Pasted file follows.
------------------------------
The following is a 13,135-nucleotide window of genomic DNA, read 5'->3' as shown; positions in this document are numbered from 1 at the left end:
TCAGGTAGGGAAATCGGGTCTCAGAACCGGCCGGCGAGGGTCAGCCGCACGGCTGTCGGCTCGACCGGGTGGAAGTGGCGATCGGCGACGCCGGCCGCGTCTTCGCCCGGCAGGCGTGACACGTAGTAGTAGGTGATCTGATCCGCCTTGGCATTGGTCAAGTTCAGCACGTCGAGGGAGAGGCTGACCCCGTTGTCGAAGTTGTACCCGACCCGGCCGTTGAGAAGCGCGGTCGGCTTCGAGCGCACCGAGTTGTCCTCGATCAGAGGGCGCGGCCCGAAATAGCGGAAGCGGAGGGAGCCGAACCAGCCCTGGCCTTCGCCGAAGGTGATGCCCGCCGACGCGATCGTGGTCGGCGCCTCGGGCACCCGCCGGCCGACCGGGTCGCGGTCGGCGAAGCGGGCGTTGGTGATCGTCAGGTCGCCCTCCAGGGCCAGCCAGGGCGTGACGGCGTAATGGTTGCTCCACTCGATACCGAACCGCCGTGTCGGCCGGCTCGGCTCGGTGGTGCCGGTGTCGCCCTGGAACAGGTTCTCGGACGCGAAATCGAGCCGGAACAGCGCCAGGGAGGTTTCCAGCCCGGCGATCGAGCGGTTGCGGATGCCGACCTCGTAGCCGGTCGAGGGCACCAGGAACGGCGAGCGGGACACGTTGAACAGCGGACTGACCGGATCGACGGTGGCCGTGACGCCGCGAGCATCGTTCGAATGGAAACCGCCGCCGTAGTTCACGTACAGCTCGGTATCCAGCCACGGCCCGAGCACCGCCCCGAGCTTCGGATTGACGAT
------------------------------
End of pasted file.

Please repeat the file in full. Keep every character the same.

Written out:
The following is a 13,135-nucleotide window of genomic DNA, read 5'->3' as shown; positions in this document are numbered from 1 at the left end:
TCAGGTAGGGAAATCGGGTCTCAGAACCGGCCGGCGAGGGTCAGCCGCACGGCTGTCGGCTCGACCGGGTGGAAGTGGCGATCGGCGACGCCGGCCGCGTCTTCGCCCGGCAGGCGTGACACGTAGTAGTAGGTGATCTGATCCGCCTTGGCATTGGTCAAGTTCAGCACGTCGAGGGAGAGGCTGACCCCGTTGTCGAAGTTGTACCCGACCCGGCCGTTGAGAAGCGCGGTCGGCTTCGAGCGCACCGAGTTGTCCTCGATCAGAGGGCGCGGCCCGAAATAGCGGAAGCGGAGGGAGCCGAACCAGCCCTGGCCTTCGCCGAAGGTGATGCCCGCCGACGCGATCGTGGTCGGCGCCTCGGGCACCCGCCGGCCGACCGGGTCGCGGTCGGCGAAGCGGGCGTTGGTGATCGTCAGGTCGCCCTCCAGGGCCAGCCAGGGCGTGACGGCGTAATGGTTGCTCCACTCGATACCGAACCGCCGTGTCGGCCGGCTCGGCTCGGTGGTGCCGGTGTCGCCCTGGAACAGGTTCTCGGACGCGAAATCGAGCCGGAACAGCGCCAGGGAGGTTTCCAGCCCGGCGATCGAGCGGTTGCGGATGCCGACCTCGTAGCCGGTCGAGGGCACCAGGAACGGCGAGCGGGACACGTTGAACAGCGGACTGACCGGATCGACGGTGGCCGTGACGCCGCGAGCATCGTTCGAATGGAAACCGCCGCCGTAGTTCACGTACAGCTCGGTATCCAGCCACGGCCCGAGCACCGCCCCGAGCTTCGGATTGACGAT